Bella isn’t the only one posting about their trip; The Weeknd showed off their luxe digs on his Instagram Stories and posted a cute video of Bella bravely jumping off a yacht into the beautiful blue water. Kara Nesvig, Teen Vogue, "Bella Hadid and The Weekend Skip Coachella for a Tropical Vacation," 14 Apr. 2019 And, in a not-so-surprising twist, their new digs sound amazing. Abby Gardner, Glamour, "We Just Got a Bunch of Details About Meghan Markle and Prince Harry's New House," 10 Apr. 2019 Law finished with a team-high 11 kills, along with 8 digs and 2 blocks. Dan Mcloone, BostonGlobe.com, "Undefeated Taunton sweeps Newton South in volleyball," 13 June 2018 During her rookie season, the 5-foot-7 athlete played in 21 matches and compiled 231 kills, 26 service aces, 196 digs and six blocks. Mark Iandolo, sandiegouniontribune.com, "Where are they now," 6 Apr. 2018 Consultancies say they are trusted advisers—a dig at agency groups, whose media-buying arms have come under fire from advertisers for inappropriate ad placement and undisclosed fees. Stephen Wilmot, WSJ, "Tech Consultants Are the New Mad Men," 9 Nov. 2018 Head led West Orange with 343 kills, 245 digs and 78 aces as a standout in every rotation. Buddy Collings, OrlandoSentinel.com, "Varsity Awards: Alana Wolfberg, Joey Silva win top athlete honors," 16 June 2018 For the season, Holzman compiled 744 kills, 128 blocks and 440 digs and was named to the MaxPreps All-America Team after being named to the third team in 2016. Jim Derry, NOLA.com, "Mt. Carmel's Ellie Holzman again named Gatorade Louisiana Volleyball Player of Year," 16 Jan. 2018 And that isn’t (just) a dig on Tucker’s parenting abilities. Jennifer Wright, Harper's BAZAAR, "Despite What Tucker Carlson Thinks, Women Aren't Something to Possess," 19 Mar. 2019

These example sentences are selected automatically from various online news sources to reflect current usage of the word 'dig.' Views expressed in the examples do not represent the opinion of Merriam-Webster or its editors. Send us feedback.

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First Known Use of dig


13th century, in the meaning defined at transitive sense 1a


1797, in the meaning defined at sense 1a

History and Etymology for dig

Verb and Noun

Middle English diggen

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Statistics for dig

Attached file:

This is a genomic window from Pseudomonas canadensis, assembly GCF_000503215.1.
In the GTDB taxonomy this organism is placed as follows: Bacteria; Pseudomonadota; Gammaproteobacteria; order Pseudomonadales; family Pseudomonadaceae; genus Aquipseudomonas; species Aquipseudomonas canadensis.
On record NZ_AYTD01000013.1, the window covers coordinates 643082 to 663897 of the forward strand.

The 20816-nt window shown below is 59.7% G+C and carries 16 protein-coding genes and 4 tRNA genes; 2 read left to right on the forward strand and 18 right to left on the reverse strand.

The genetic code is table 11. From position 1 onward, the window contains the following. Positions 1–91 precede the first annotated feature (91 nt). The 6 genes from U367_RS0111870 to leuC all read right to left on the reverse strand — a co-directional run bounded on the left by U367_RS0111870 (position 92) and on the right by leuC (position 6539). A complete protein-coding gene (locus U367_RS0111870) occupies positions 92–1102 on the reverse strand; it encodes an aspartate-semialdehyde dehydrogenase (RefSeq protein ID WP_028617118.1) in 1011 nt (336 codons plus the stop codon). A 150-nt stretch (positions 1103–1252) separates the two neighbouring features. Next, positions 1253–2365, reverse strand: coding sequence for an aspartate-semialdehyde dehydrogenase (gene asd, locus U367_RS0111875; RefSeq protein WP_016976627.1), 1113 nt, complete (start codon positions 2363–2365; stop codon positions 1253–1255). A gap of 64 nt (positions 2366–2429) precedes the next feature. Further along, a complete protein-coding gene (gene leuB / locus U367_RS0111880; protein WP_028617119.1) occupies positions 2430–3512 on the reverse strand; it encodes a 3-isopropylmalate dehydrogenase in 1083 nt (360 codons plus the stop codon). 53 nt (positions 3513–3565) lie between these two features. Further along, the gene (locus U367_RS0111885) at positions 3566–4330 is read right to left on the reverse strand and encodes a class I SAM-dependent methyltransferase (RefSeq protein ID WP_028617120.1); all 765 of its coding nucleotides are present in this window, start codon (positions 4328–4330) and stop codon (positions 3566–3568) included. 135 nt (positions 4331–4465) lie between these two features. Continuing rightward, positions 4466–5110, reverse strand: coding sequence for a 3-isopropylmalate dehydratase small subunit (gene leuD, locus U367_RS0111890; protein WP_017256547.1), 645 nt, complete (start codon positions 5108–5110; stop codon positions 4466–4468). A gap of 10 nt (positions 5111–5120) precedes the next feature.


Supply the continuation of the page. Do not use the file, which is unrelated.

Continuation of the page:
Last Updated

17 May 2019

Look-up Popularity

Time Traveler for dig

The first known use of dig was in the 13th century

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More Definitions for dig



English Language Learners Definition of dig

 (Entry 1 of 2)

: to move soil, sand, snow, etc., in order to create a hole
: to form (a hole, tunnel, etc.) by removing soil, sand, snow, etc.
: to uncover (something that is underground) by moving earth, soil, sand, etc.



English Language Learners Definition of dig (Entry 2 of 2)

: a push with a body part (such as your elbow) : a poke or thrust
: a criticism or insult that is directed toward a particular person or group
: a place where scientists try to find buried objects by digging also : the act of digging for buried objects


\ ˈdig How to pronounce dig (audio) \
dug\ ˈdəg \; digging

Kids Definition of dig

 (Entry 1 of 2)

1 : to turn up, loosen, or remove the soil The dog was digging in the garden again.
2 : to turn up or remove with a shovel or by similar means I dug into the snow.
3 : to form by removing earth dig a hole dig a cellar
4 : to uncover or search by or as if by turning up earth They dug for gold.
5 : prod entry 1 sense 1, poke He dug me in the ribs.
dig in
: to begin eating Supper's ready, so dig in.
dig into
1 : to begin eating He dug into a plate of pasta.
2 : to try to discover information Reporters were digging into the story.
dig up
1 : to uncover or remove (as from soil) dig up a bush
2 : discover I dug up information about her past.



Kids Definition of dig (Entry 2 of 2)

1 : poke entry 2 a dig in the ribs
2 : a place where buried objects are being uncovered a dinosaur dig
3 : a project to uncover buried objects The bones were found during a recent dig.
4 : a nasty remark She got in a dig about forgetting her birthday.

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More from Merriam-Webster on dig

Rhyming Dictionary: Words that rhyme with dig

Thesaurus: All synonyms and antonyms for dig

Spanish Central: Translation of dig

Nglish: Translation of dig for Spanish Speakers

Britannica English: Translation of dig for Arabic Speakers

Comments on dig

What made you want to look up dig? Please tell us where you read or heard it (including the quote, if possible).


highly pertinent or appropriate